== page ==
Google’s diversity report shows largely white male workforce

By its own admission, Internet giant Google Inc. is “miles from where it wants to be” in terms of workforce diversity.

In a recent blog post this week, Laszlo Bock, senior vice-president of Google, published figures on the diversity of Google’s workforce.

The report revealed that women comprised only 30 per cent of Google’s workforce and that blacks, Hispanics and people of ethic backgrounds were under represented . The company has more than 44,000 employees around the world but the racial data covered only Google;s 26,600 workers in the United States as of August 2013

Here a snapshot of Google’s workforce:

feature Google diversity

“We’ve always been reluctant to publish numbers about the diversity of our workforce at Google,” Laszlo said. “We realize we were wrong, and that it’s time to be candid about the issue. Put simply, Google is not where we want to be when it comes to diversity, and it’s hard to address these kinds of challenges if you’re not prepared to discuss them openly.”

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He cited several reasons why technology companies like Google struggle to recruit and retain women and minorities.

For example:

  • Women earn roughly 18 per cent of all computer science degrees in the United States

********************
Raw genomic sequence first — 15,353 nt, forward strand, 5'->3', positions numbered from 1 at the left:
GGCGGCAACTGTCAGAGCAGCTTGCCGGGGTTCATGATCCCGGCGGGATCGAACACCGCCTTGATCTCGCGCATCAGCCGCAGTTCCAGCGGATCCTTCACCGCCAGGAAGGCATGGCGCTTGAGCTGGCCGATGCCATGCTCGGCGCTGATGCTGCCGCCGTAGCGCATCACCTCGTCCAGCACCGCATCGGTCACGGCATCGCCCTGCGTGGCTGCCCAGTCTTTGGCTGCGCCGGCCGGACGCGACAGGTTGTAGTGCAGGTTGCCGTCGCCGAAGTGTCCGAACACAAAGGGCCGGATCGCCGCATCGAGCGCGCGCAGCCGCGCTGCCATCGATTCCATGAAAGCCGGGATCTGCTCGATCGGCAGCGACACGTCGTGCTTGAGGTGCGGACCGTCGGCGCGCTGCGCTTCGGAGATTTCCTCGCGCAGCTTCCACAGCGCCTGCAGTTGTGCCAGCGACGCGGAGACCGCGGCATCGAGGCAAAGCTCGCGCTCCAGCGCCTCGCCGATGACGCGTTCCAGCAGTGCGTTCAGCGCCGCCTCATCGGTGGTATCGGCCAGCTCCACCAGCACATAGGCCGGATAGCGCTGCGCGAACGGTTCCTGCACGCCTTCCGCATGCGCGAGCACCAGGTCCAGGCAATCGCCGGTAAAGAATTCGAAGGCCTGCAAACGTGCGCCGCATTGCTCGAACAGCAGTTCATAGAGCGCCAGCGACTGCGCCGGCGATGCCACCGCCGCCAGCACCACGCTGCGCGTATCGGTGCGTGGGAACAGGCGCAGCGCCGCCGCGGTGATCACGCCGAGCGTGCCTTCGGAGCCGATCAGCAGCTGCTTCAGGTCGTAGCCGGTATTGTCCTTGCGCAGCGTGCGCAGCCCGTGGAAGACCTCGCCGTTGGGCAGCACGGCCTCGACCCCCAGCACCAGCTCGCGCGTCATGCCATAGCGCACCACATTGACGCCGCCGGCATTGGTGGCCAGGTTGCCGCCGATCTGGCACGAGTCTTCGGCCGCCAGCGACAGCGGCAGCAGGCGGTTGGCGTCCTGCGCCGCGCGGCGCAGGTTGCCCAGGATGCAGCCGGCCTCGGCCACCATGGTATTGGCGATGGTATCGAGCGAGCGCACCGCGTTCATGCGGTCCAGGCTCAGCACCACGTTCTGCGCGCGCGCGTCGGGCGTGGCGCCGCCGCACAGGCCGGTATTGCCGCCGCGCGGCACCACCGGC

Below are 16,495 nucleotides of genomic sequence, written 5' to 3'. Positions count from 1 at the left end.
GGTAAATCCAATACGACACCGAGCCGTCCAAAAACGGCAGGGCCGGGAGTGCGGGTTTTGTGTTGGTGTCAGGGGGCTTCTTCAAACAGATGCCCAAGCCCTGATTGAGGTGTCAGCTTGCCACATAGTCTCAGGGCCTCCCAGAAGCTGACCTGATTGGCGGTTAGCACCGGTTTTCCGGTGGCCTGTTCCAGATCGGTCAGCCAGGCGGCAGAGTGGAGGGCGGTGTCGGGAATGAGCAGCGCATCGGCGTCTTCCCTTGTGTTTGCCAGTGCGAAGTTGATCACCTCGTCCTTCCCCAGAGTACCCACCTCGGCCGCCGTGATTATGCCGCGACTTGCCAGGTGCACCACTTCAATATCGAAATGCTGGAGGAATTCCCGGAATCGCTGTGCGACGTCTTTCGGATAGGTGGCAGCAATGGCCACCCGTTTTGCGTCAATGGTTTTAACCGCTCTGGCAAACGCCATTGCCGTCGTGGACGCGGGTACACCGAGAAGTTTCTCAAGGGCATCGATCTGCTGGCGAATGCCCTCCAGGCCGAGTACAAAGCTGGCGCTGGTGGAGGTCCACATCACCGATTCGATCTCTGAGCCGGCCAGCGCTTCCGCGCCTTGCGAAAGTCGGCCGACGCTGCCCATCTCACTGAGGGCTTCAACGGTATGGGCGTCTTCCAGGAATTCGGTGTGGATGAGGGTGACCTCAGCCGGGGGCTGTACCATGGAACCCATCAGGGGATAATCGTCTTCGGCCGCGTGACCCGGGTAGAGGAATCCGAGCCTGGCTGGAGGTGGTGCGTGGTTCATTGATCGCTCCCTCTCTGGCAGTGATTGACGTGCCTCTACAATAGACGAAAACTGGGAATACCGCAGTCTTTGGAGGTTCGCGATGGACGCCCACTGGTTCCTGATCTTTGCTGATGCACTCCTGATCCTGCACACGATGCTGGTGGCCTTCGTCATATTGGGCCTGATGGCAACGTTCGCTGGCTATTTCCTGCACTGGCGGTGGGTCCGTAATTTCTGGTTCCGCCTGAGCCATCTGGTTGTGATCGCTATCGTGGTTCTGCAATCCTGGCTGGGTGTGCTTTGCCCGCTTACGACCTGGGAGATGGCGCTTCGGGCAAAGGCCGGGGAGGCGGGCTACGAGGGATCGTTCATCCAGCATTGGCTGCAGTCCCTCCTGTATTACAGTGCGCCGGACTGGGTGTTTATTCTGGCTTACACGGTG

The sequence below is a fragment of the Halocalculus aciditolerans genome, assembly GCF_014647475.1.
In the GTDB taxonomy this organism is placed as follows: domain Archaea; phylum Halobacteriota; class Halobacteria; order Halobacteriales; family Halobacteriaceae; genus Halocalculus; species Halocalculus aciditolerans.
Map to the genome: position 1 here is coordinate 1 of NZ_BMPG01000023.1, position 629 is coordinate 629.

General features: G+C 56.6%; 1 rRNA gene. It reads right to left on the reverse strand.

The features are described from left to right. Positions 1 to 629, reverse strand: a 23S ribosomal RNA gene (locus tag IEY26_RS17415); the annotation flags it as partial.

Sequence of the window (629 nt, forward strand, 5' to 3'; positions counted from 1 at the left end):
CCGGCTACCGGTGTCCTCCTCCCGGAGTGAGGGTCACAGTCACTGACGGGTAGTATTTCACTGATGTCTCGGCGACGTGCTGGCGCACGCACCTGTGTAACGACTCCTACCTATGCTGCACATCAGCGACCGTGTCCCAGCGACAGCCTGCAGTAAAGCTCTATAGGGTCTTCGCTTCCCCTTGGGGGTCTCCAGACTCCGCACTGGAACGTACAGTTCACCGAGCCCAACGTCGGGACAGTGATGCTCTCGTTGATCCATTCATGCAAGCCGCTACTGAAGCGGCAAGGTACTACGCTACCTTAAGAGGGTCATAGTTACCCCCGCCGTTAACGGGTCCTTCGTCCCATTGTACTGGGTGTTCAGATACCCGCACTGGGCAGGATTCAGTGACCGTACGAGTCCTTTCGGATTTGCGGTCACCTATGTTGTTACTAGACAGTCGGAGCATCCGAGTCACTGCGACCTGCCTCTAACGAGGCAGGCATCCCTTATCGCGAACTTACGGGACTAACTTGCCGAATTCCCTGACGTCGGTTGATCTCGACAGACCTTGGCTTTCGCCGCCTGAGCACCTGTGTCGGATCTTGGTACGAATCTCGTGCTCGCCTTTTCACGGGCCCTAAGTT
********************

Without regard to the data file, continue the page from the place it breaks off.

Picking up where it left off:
• Blacks and Hispanics account for less than 10 per cent of U.S. college graduates and collect less than five per cent of degrees in computer science majors

Laszlo said Google has invested a lot of time and energy on education and since 2010 has donated more than $40 million to organizations “working to bring computer education to women and girls.”

The company is also working with historically black colleges and universities to improve coursework and attendance in computer science classes.

“But we’re the first to admit that Google is miles from where we want to be—and that being totally clear about the extent of the problem is a really important part of the solution,” said Laszlo.

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Jim Love, Chief Content Officer, IT World Canada

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Nestor Arellano
Nestor Arellano
Toronto-based journalist specializing in technology and business news. Blogs and tweets on the latest tech trends and gadgets.

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